The current battery manufacturers in India such as Exide Industries and Amara Raja Batteries manufacture lead acid batteries that are used since a long time in Automobiles due to their feasibility. Purely electric vehicles would be required to use Lithium-ion batteries that have an advantage over the conventional ones in terms of usage and maintenance. These players would have an advantage if they also start investing in manufacturing of Lithium -Ion batteries to benefit once demand starts to rise in the future. Lithium ion batteries have higher energy density, longer life span and higher power density than most other practical batteries.
Content for Vehicles
The raw material suppliers account upto 10-15% of the total value addition in a conventional Internal Combustion engine car and Component suppliers account upto 50-55% while OEMs account for 30-35% of the total value addition.
The raw material suppliers account upto 15-20% of the total value addition in an electric car and Component suppliers account upto 35-40% while OEMs account for 40-45% of the total value addition.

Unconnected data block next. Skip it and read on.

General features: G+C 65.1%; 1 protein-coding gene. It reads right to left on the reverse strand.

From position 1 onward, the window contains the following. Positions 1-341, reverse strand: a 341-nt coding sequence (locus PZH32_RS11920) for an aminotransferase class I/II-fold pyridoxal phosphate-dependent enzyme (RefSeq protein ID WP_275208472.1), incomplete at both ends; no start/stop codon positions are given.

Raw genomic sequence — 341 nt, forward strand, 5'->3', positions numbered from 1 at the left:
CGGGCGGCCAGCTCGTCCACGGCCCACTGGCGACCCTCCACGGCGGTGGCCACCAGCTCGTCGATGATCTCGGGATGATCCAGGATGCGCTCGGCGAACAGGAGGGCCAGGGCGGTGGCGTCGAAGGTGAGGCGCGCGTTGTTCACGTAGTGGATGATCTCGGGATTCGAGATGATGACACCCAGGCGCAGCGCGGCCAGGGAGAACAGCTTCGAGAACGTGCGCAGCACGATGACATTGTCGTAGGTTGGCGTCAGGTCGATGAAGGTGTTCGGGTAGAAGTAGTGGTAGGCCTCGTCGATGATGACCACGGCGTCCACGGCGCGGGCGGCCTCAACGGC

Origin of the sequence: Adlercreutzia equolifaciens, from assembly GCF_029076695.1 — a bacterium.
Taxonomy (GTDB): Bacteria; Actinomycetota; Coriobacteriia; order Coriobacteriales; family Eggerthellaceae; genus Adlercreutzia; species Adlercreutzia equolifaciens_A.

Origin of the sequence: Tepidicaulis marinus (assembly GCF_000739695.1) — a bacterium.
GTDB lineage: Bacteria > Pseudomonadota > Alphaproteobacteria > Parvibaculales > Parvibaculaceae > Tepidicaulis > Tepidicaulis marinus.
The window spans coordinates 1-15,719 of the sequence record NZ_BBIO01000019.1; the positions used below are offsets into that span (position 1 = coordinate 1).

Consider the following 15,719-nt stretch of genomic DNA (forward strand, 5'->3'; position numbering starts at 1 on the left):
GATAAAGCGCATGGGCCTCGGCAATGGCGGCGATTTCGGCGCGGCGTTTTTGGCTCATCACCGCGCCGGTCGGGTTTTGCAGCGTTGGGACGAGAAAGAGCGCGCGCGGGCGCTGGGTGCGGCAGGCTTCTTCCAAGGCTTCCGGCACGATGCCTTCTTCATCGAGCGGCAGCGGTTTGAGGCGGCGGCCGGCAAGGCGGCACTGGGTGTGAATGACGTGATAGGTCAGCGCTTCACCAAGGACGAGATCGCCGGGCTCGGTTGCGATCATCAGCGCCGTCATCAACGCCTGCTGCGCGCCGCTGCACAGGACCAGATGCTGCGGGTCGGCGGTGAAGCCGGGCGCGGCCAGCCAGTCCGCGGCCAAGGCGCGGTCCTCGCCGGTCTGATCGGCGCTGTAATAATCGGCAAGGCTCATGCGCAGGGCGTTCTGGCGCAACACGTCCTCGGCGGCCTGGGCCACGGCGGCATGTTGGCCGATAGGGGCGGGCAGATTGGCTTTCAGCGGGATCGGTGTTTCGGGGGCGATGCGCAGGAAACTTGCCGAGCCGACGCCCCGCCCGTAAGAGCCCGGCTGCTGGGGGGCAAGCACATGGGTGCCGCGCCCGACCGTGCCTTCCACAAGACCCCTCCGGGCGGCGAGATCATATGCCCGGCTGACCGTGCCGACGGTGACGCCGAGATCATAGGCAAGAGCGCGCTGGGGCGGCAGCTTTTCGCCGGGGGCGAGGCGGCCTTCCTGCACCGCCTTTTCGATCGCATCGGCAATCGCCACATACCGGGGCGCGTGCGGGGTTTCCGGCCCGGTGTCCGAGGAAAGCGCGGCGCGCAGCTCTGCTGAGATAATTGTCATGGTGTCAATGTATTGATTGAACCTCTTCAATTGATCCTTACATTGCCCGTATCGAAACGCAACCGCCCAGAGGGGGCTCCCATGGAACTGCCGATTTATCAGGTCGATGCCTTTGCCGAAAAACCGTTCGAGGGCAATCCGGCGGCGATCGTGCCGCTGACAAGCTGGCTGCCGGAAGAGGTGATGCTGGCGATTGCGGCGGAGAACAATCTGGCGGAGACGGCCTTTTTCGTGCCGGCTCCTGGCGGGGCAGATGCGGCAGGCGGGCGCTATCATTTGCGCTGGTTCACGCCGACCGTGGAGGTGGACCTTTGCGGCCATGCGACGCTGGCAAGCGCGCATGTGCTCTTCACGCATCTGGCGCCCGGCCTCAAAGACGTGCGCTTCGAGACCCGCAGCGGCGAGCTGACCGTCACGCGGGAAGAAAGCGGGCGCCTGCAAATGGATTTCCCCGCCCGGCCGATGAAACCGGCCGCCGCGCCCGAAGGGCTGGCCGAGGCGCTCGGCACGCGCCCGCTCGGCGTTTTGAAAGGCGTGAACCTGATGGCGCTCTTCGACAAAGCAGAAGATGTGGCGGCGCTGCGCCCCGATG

Clearly contribution from auto ancillaries to the electric vehicles is lower in comparison to the IC engine counterpart and that for OEMs would increase due to the basic addition of the battery (if they manufacture it in house).
Components in Electric Vehicles
The conventional IC engine power train consists of engine, transmission and drivetrain while the electric vehicle has batteries, motors and other electrical – electronic components such as the control unit, battery management system and thermal management system.
The major constituents by value of the electric drivetrain and power electronics are: 1. Motor, motor controller and Inverter 2. On board charger 3. Power distribution unit 4. DC/DC converter 5. Vehicle control unit.
The battery is the most important component of the electric vehicle followed by the electric motor that supplies mechanical power to the vehicle (from the battery). The OEMs would have to manufacture batteries to gain cost advantage over competitors as advantages from design and modification of IC engine vehicle power, efficiency and management would cease to exist once electric vehicles completely take over the market.